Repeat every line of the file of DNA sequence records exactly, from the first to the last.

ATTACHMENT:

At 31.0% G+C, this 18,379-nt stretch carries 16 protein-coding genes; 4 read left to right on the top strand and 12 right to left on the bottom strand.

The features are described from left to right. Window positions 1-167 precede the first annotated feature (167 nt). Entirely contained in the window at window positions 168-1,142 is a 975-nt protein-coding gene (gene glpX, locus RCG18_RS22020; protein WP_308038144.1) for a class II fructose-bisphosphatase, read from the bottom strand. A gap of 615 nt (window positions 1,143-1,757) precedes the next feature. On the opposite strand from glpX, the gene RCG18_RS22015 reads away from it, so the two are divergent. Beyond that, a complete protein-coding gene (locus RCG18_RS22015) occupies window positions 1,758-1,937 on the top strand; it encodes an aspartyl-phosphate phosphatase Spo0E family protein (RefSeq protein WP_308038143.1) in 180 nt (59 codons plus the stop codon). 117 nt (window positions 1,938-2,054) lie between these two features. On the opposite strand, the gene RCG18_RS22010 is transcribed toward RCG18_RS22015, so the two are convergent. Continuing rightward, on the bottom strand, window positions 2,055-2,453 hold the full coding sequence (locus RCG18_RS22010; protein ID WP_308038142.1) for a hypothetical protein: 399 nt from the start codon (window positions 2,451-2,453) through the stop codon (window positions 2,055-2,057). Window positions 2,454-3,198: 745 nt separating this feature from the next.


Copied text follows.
At 31.0% G+C, this 18,379-nt stretch carries 16 protein-coding genes; 4 read left to right on the top strand and 12 right to left on the bottom strand.

The features are described from left to right. Window positions 1-167 precede the first annotated feature (167 nt). Entirely contained in the window at window positions 168-1,142 is a 975-nt protein-coding gene (gene glpX, locus RCG18_RS22020; protein WP_308038144.1) for a class II fructose-bisphosphatase, read from the bottom strand. A gap of 615 nt (window positions 1,143-1,757) precedes the next feature. On the opposite strand from glpX, the gene RCG18_RS22015 reads away from it, so the two are divergent. Beyond that, a complete protein-coding gene (locus RCG18_RS22015) occupies window positions 1,758-1,937 on the top strand; it encodes an aspartyl-phosphate phosphatase Spo0E family protein (RefSeq protein WP_308038143.1) in 180 nt (59 codons plus the stop codon). 117 nt (window positions 1,938-2,054) lie between these two features. On the opposite strand, the gene RCG18_RS22010 is transcribed toward RCG18_RS22015, so the two are convergent. Continuing rightward, on the bottom strand, window positions 2,055-2,453 hold the full coding sequence (locus RCG18_RS22010; protein ID WP_308038142.1) for a hypothetical protein: 399 nt from the start codon (window positions 2,451-2,453) through the stop codon (window positions 2,055-2,057). Window positions 2,454-3,198: 745 nt separating this feature from the next.